Grace Worwa – Opinion Columnist
Gusties are passionate about racial justice. The past few weeks there has been a rumor going around about the chemistry department and implicit bias training. There is more to the story than what is being spread student to student. However, given the gravity of this topic and the urgent need expressed by students to address issues of inequity not just on-campus, this issue deserves a down-to-earth, informed discussion about what is possible and what should be done.
Gusties, as I’m writing this, Joe Biden will officially have been President Biden for over ten days. Now, as Inauguration Day came and went, we college students have likely just continued on with our daily lives, stressing about the start of classes and getting resettled on-campus. Most of us probably haven’t felt any significant changes since Biden entered the Oval Office, and some of us may even be disgruntled by that fact. After all, do you see your first ever stimulus check sitting in your mailbox? Not me.
So, in essence, President Biden’s first ten days have not had much effect on college students, right?
According to NBC News, Biden’s first ten days saw a total of 45 executive orders, many of which have surprising implications for college students. Although we have not yet been impacted in very visible ways, his actions have given us hope for the future regarding issues that do affect us.
For instance, take student loan forgiveness—the issue that just about every college student is likely to cheer for, no matter their political sympathies.
On Day 1, President Biden extended the freeze on student loan payments to grant debtors some relief during the pandemic. Of course, this does not directly affect current college students, but it does show that we’re on Biden’s mind. It shows he hasn’t forgotten about us now that he’s president and that all his promises about addressing the student debt crisis weren’t a bunch of campaign fluff; he might actually follow through on them.
For me personally, this would make a huge difference in my future. According to BestColleges, the President’s proposed plan for student debt includes improving the Public Service Loan Forgiveness Program so that graduates working at schools, for the government, or for a nonprofit would receive “$10,000 of undergraduate or graduate student debt relief for every year of national or community service, up to five years.” As someone who may become a prosecutor one day, I would eagerly welcome this policy because let me tell you, law school debt is no joke.
In addition to student debt, Biden’s first ten days have also given reason for hope and inspiration on another issue popular among college students: climate change.
The President’s initial measures on the environment have been immediate and purposeful. Just on Day 1, he rejoined the Paris Climate Accord, revoked the permit for the Keystone XL pipeline, and paused oil and gas leasing in the Arctic National Wildlife Refuge, among other things. On Day 8, he officially initiated his plan to fight climate change, establishing the Office of Domestic Climate Policy and a national climate task force and directing federal agencies to buy American-made, zero-emissions vehicles.
For environmental concernists like Junior Arianna Frederickson, these actions pose great promise for the future.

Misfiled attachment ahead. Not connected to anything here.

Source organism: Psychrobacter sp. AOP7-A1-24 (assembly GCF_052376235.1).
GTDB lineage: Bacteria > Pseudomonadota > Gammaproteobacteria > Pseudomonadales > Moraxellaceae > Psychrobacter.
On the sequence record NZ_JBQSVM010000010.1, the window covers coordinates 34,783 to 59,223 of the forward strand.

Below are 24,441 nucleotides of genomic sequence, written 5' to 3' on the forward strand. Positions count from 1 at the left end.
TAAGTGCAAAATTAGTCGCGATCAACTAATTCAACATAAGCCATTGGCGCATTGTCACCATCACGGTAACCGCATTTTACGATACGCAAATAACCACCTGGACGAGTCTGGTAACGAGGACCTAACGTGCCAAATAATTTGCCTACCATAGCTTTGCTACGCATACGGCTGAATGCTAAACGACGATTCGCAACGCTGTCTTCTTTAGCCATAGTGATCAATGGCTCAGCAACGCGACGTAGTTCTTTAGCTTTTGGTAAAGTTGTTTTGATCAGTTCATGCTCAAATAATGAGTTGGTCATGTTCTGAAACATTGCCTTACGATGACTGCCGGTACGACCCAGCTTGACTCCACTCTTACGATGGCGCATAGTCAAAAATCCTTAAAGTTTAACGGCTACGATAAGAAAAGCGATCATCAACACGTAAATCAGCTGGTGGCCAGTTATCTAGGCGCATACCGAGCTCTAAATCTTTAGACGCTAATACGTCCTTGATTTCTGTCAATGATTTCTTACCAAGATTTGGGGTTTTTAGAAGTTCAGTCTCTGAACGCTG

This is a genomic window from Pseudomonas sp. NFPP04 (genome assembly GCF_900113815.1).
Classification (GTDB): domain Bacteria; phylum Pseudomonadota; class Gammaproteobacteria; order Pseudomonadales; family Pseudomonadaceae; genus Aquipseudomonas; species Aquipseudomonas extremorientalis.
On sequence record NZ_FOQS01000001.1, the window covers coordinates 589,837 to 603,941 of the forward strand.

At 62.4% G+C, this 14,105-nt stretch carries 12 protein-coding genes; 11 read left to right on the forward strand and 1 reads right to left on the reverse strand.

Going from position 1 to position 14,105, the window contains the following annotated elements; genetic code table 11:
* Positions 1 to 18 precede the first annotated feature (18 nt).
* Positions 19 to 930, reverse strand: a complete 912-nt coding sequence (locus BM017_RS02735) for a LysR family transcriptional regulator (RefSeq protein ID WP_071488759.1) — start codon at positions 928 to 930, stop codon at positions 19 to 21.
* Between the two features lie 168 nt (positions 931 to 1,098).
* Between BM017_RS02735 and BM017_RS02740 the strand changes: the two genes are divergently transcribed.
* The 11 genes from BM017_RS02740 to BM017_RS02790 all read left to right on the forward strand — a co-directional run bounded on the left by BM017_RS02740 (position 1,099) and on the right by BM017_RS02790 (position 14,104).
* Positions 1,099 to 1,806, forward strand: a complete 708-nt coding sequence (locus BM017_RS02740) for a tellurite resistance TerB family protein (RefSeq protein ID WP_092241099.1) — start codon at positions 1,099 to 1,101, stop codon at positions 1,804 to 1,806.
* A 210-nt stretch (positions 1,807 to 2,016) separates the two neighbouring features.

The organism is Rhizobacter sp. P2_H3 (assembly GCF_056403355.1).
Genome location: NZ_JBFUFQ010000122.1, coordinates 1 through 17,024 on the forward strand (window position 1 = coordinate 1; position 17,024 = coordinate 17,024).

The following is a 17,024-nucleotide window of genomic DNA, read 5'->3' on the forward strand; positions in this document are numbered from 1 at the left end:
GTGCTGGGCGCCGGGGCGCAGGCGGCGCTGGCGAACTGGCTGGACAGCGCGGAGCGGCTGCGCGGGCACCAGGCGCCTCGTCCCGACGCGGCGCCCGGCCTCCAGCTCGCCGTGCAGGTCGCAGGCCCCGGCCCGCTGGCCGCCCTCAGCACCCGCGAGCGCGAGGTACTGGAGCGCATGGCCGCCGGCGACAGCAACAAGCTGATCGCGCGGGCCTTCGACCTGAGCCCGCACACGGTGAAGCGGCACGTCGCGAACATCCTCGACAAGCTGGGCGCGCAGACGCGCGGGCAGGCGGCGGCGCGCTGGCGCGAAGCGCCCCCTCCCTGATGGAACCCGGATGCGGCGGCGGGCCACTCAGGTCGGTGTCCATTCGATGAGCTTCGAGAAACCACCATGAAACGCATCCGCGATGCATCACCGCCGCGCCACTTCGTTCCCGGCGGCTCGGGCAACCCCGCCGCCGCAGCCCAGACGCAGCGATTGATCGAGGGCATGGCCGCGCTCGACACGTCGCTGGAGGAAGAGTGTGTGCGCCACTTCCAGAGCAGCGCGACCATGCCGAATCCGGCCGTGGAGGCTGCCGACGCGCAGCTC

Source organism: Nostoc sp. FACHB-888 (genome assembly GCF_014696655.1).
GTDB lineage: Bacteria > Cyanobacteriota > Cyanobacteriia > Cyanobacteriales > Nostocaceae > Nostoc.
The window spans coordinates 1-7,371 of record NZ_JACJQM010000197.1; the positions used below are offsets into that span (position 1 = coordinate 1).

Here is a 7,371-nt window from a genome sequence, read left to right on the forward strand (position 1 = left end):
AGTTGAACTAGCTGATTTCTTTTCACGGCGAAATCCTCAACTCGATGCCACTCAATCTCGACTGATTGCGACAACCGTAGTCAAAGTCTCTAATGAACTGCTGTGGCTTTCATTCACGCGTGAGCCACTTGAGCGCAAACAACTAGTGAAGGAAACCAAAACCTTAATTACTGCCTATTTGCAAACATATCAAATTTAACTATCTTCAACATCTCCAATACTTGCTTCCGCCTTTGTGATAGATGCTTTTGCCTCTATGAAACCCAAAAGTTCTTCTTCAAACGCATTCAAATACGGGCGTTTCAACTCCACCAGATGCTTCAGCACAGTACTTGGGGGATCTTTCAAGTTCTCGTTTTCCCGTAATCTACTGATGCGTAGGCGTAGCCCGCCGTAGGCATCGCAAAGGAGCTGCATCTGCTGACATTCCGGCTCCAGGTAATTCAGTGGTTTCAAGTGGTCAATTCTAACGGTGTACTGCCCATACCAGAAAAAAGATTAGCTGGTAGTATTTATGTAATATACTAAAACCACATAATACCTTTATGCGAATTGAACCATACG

“I think rejoining the Paris Climate Accord as well as making a plan to combat the speed of climate change makes me hopeful for an environmentally clean and healthy future. Having these plans in place and a course for the future doesn’t mean we don’t need to worry about climate change anymore, but it gives me as a college student the motivation to make sure these plans are being carried out and that the conversation doesn’t stop here,” Frederickson said.
Of course, we also can’t forget the issue that is at the forefront of everyone’s mind: COVID-19. Biden’s first ten days are cause for hope that the pandemic will be effectively handled. Within just his first six days, the President created the White House position of COVID-19 Response Coordinator to oversee the distribution of vaccines, tests, and other supplies. He also ordered mask-wearing on federal property and on all public transportation, and he reinstated travel restrictions on non-U.S. citizens coming from variant-infected countries such as Brazil, South Africa, and much of Europe.
President Biden’s actions thus far on COVID-19 show that he intends to take serious and proactive measures to control and diminish the spread of the virus. This gives college students hope that things will soon be back to normal and that some of us will be able to salvage at least part of our college experience.
And our hope for the future is not limited to just what Biden might do; the start of his presidency has persuaded some students into believing that even greater change is on the horizon.
“In the future, I hope to see further progressive views become normal in the U.S. Perhaps not by Biden, but by people who were inspired by Biden’s policies and actions,” Sophomore Patrick Harrison said.
Lastly, Joe Biden’s presidency has given many college students one additional benefit, even more so than hope for the future.
Relief. Sweet, beautiful relief.
“I think that the most prominent feeling these past ten days has been that of relief. I’m relieved that a proper vaccine distribution program is finally occurring, that I no longer need to worry about price hikes on products brought on by trade wars, and that discord between political wings is focused on as a legitimate issue rather than encouraged,” Harrison said.
After ten days of presidential action, us college students may not have seen any tangible effects, but many of us have felt the very real impact of hope and relief, and with luck, that will translate into visible effects in the near future.